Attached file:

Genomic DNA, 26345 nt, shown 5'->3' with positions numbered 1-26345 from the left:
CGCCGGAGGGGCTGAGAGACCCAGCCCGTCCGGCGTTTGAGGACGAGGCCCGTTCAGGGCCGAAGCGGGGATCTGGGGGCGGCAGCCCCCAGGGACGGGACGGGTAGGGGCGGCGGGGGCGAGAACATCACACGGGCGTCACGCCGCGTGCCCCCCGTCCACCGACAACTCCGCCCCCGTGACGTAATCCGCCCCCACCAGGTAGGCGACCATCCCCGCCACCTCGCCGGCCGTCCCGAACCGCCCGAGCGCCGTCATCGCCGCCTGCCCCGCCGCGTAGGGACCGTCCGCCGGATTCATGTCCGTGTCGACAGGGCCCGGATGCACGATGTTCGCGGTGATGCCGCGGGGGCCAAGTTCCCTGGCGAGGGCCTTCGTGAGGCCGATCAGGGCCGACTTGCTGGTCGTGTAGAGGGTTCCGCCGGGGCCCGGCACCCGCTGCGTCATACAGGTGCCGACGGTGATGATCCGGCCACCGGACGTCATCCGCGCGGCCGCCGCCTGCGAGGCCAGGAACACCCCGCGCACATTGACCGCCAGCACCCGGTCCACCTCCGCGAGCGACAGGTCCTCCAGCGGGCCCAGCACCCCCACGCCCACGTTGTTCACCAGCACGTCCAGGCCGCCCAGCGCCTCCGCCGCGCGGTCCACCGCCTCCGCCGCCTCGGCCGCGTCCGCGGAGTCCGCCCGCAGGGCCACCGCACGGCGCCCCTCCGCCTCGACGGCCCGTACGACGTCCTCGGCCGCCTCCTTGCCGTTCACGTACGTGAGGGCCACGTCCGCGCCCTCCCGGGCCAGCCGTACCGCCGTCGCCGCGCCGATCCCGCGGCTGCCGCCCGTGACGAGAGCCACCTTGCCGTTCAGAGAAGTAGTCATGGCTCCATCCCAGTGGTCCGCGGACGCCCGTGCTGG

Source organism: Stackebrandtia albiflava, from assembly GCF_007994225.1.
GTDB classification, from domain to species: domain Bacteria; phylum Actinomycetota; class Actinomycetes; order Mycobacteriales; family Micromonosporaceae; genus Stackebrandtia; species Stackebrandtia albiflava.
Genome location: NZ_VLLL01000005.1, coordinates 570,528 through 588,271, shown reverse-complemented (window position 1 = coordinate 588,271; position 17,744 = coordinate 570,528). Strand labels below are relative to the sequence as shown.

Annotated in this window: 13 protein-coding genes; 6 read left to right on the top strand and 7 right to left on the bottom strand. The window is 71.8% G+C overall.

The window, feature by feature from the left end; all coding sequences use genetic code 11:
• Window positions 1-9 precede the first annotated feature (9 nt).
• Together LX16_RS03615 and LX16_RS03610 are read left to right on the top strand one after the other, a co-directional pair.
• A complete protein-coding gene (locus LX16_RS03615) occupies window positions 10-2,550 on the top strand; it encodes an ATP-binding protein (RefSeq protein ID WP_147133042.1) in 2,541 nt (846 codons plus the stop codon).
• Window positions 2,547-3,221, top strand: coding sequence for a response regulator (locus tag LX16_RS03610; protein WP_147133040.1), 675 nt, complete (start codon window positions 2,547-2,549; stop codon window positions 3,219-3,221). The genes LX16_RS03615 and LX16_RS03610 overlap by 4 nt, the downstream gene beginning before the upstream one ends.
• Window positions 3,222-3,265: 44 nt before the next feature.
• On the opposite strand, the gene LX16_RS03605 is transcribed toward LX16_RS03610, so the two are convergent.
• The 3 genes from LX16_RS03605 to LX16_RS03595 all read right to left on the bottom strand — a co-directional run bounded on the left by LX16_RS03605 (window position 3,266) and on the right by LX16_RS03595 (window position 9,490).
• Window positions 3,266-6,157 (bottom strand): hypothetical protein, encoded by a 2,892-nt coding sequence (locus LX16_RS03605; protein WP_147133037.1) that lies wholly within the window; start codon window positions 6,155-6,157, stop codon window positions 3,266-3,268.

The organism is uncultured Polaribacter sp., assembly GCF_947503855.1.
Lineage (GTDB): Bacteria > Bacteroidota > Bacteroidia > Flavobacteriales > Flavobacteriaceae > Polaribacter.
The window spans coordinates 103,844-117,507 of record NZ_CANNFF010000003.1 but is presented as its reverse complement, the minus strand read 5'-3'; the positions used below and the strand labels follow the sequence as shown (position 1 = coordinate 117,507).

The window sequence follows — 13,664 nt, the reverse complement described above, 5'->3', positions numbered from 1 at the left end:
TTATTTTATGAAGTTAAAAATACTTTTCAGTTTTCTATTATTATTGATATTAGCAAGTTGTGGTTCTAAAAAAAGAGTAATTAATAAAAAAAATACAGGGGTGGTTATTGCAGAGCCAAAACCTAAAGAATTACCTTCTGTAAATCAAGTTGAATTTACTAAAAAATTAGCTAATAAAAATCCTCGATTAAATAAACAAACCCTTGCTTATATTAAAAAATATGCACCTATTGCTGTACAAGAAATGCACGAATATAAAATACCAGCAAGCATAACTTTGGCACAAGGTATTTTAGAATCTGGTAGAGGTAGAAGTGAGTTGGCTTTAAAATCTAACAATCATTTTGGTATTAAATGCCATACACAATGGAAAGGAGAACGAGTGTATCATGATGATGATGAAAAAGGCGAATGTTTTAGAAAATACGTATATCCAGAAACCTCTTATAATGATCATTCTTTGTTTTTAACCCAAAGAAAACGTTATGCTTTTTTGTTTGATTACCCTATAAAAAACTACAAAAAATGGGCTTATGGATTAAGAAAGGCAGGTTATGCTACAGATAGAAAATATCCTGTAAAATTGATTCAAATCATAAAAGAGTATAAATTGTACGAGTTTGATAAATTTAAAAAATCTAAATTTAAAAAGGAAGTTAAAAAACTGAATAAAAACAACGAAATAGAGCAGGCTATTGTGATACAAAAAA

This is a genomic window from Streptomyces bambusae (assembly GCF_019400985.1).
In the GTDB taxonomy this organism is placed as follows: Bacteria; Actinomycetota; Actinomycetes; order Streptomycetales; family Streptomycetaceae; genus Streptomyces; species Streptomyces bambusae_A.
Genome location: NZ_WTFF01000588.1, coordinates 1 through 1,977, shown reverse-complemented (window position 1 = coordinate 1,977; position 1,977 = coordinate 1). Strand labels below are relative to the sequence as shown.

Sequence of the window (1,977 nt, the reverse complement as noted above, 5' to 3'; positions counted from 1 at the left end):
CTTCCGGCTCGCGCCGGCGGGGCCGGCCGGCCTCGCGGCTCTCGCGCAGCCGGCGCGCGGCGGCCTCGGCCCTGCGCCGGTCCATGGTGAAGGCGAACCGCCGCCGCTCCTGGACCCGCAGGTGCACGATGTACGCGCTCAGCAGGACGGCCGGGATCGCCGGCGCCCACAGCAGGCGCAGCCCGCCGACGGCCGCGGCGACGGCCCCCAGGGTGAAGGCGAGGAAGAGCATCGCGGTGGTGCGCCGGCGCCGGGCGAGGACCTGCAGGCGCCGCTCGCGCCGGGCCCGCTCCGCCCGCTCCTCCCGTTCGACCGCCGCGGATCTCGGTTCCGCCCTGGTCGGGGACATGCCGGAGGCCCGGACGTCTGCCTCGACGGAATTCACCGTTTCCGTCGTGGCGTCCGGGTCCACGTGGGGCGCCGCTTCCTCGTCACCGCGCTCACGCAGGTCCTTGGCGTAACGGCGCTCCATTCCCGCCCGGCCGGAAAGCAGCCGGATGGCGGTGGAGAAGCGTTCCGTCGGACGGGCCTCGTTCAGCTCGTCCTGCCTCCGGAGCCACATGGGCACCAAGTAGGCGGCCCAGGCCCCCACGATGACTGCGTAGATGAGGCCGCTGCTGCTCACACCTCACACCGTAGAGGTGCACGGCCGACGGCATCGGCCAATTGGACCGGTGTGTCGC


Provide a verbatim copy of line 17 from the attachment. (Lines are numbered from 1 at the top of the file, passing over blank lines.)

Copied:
Lineage (GTDB): Bacteria > Bacteroidota > Bacteroidia > Flavobacteriales > Flavobacteriaceae > Polaribacter.